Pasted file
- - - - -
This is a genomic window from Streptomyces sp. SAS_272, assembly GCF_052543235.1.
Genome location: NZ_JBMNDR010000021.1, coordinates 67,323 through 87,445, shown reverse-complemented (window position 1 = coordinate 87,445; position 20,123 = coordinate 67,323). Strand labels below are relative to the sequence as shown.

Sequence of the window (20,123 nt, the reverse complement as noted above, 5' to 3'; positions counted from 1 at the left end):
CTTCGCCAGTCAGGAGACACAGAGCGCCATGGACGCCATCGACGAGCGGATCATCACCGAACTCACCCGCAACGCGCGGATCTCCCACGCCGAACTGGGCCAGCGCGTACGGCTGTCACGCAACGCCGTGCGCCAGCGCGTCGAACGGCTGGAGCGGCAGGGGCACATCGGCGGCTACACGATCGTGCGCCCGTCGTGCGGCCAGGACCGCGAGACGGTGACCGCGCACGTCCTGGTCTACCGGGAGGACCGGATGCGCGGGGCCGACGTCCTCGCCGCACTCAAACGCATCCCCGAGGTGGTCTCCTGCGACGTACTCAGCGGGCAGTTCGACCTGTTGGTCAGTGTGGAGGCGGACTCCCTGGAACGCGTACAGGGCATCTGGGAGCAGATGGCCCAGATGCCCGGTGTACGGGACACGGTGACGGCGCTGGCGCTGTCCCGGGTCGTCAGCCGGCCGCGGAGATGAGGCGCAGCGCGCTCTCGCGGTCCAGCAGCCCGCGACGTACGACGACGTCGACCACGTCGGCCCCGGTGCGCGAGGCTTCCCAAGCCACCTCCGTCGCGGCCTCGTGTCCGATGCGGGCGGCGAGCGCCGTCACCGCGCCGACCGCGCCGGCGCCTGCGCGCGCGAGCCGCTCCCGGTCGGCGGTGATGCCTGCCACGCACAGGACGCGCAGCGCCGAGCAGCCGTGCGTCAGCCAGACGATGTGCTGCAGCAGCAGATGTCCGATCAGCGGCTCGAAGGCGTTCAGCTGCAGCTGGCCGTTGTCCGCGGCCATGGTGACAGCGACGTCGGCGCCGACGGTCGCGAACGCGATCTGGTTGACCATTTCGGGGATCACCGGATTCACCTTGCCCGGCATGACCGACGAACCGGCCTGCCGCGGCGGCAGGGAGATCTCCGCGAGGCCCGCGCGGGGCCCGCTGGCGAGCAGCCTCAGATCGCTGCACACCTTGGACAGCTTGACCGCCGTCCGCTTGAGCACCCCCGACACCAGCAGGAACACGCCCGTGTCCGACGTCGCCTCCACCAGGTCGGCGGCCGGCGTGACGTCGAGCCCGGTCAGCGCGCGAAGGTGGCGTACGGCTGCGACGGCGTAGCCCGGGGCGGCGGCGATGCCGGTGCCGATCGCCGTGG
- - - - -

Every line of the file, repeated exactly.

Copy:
This is a genomic window from Streptomyces sp. SAS_272, assembly GCF_052543235.1.
Genome location: NZ_JBMNDR010000021.1, coordinates 67,323 through 87,445, shown reverse-complemented (window position 1 = coordinate 87,445; position 20,123 = coordinate 67,323). Strand labels below are relative to the sequence as shown.

Sequence of the window (20,123 nt, the reverse complement as noted above, 5' to 3'; positions counted from 1 at the left end):
CTTCGCCAGTCAGGAGACACAGAGCGCCATGGACGCCATCGACGAGCGGATCATCACCGAACTCACCCGCAACGCGCGGATCTCCCACGCCGAACTGGGCCAGCGCGTACGGCTGTCACGCAACGCCGTGCGCCAGCGCGTCGAACGGCTGGAGCGGCAGGGGCACATCGGCGGCTACACGATCGTGCGCCCGTCGTGCGGCCAGGACCGCGAGACGGTGACCGCGCACGTCCTGGTCTACCGGGAGGACCGGATGCGCGGGGCCGACGTCCTCGCCGCACTCAAACGCATCCCCGAGGTGGTCTCCTGCGACGTACTCAGCGGGCAGTTCGACCTGTTGGTCAGTGTGGAGGCGGACTCCCTGGAACGCGTACAGGGCATCTGGGAGCAGATGGCCCAGATGCCCGGTGTACGGGACACGGTGACGGCGCTGGCGCTGTCCCGGGTCGTCAGCCGGCCGCGGAGATGAGGCGCAGCGCGCTCTCGCGGTCCAGCAGCCCGCGACGTACGACGACGTCGACCACGTCGGCCCCGGTGCGCGAGGCTTCCCAAGCCACCTCCGTCGCGGCCTCGTGTCCGATGCGGGCGGCGAGCGCCGTCACCGCGCCGACCGCGCCGGCGCCTGCGCGCGCGAGCCGCTCCCGGTCGGCGGTGATGCCTGCCACGCACAGGACGCGCAGCGCCGAGCAGCCGTGCGTCAGCCAGACGATGTGCTGCAGCAGCAGATGTCCGATCAGCGGCTCGAAGGCGTTCAGCTGCAGCTGGCCGTTGTCCGCGGCCATGGTGACAGCGACGTCGGCGCCGACGGTCGCGAACGCGATCTGGTTGACCATTTCGGGGATCACCGGATTCACCTTGCCCGGCATGACCGACGAACCGGCCTGCCGCGGCGGCAGGGAGATCTCCGCGAGGCCCGCGCGGGGCCCGCTGGCGAGCAGCCTCAGATCGCTGCACACCTTGGACAGCTTGACCGCCGTCCGCTTGAGCACCCCCGACACCAGCAGGAACACGCCCGTGTCCGACGTCGCCTCCACCAGGTCGGCGGCCGGCGTGACGTCGAGCCCGGTCAGCGCGCGAAGGTGGCGTACGGCTGCGACGGCGTAGCCCGGGGCGGCGGCGATGCCGGTGCCGATCGCCGTGG